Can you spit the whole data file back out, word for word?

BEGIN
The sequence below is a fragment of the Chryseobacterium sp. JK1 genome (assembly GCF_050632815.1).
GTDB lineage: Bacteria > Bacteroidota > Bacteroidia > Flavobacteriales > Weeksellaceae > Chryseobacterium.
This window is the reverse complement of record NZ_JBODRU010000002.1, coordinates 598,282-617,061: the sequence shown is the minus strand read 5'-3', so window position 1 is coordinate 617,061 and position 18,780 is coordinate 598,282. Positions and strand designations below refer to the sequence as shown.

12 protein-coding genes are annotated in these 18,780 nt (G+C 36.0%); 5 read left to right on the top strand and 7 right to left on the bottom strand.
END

The sequence below is a fragment of the Chryseobacterium sp. JK1 genome (assembly GCF_050632815.1).
GTDB lineage: Bacteria > Bacteroidota > Bacteroidia > Flavobacteriales > Weeksellaceae > Chryseobacterium.
This window is the reverse complement of record NZ_JBODRU010000002.1, coordinates 598,282-617,061: the sequence shown is the minus strand read 5'-3', so window position 1 is coordinate 617,061 and position 18,780 is coordinate 598,282. Positions and strand designations below refer to the sequence as shown.

12 protein-coding genes are annotated in these 18,780 nt (G+C 36.0%); 5 read left to right on the top strand and 7 right to left on the bottom strand.